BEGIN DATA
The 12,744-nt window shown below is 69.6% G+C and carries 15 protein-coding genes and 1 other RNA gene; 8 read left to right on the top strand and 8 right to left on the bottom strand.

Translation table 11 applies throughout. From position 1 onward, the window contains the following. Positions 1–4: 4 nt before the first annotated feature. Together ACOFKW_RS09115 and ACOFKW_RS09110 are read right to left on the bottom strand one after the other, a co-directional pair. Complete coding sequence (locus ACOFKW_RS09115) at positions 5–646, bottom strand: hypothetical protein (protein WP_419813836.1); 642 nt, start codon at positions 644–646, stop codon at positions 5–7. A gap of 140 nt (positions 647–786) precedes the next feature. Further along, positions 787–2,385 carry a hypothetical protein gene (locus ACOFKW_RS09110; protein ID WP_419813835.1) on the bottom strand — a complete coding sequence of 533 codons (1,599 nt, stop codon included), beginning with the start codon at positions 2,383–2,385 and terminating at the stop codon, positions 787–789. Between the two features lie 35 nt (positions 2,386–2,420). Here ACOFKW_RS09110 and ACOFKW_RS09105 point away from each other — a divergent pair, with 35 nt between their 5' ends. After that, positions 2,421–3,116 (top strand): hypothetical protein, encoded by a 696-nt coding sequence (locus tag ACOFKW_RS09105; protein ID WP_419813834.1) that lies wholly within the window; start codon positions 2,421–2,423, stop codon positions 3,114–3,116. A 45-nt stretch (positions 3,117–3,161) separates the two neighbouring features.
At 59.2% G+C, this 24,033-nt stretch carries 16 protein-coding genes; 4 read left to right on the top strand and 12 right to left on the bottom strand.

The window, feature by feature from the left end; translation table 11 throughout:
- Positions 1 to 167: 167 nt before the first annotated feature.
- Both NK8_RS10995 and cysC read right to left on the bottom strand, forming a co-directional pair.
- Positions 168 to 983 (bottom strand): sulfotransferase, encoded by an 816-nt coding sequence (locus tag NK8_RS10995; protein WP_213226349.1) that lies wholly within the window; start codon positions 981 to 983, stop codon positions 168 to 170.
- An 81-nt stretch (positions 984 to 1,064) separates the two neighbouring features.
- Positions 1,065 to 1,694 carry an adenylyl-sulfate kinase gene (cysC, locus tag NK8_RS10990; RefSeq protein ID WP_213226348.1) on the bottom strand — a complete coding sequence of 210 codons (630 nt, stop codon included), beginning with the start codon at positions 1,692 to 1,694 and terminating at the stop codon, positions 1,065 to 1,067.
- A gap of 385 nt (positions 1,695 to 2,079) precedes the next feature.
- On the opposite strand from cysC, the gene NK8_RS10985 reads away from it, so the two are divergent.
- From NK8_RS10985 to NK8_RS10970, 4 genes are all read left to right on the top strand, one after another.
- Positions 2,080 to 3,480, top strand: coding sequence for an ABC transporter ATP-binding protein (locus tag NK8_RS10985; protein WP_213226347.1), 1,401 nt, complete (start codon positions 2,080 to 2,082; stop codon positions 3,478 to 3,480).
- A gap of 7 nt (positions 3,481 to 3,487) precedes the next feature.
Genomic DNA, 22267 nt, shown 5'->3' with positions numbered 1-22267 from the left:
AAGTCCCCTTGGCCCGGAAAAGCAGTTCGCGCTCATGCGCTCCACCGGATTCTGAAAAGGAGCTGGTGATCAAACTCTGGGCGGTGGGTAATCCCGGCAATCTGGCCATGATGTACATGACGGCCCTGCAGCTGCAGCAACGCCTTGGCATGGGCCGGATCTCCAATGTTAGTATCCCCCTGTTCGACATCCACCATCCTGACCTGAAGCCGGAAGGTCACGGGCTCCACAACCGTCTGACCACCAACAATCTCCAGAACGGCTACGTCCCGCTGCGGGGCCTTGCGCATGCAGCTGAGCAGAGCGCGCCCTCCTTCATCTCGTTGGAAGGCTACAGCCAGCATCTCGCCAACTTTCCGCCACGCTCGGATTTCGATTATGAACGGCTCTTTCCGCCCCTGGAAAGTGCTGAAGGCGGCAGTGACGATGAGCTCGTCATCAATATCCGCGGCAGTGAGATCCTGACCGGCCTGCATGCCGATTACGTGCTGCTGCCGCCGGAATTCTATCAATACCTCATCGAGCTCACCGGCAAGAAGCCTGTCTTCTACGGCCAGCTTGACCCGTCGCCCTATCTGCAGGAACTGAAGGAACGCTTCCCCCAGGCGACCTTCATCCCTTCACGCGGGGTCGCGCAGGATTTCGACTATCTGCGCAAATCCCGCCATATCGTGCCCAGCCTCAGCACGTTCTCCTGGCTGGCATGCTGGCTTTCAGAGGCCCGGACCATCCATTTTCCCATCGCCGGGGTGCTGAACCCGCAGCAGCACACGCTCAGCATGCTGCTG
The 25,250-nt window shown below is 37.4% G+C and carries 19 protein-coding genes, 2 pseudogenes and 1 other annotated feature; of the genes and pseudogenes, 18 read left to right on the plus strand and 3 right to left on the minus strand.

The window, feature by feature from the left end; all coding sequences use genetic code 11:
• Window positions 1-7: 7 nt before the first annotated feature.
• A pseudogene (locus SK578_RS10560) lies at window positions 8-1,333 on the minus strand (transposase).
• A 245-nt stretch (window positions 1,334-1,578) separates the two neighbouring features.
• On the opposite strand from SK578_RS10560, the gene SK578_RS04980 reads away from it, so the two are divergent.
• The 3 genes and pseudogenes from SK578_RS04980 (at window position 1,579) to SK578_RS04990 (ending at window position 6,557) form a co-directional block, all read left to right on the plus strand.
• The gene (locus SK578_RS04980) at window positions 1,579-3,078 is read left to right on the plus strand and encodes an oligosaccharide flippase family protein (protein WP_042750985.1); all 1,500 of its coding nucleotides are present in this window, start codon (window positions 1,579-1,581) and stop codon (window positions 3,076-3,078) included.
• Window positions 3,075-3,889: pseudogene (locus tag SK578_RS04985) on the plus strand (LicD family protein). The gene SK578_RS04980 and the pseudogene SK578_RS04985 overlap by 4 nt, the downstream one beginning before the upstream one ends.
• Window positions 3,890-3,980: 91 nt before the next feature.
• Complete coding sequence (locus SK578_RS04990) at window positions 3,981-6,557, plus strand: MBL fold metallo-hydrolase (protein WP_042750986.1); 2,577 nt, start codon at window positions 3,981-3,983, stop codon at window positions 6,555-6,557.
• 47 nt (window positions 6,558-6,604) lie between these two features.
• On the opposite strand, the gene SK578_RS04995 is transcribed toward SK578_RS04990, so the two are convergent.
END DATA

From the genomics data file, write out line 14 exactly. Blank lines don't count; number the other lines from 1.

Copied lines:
- A gap of 7 nt (positions 3,481 to 3,487) precedes the next feature.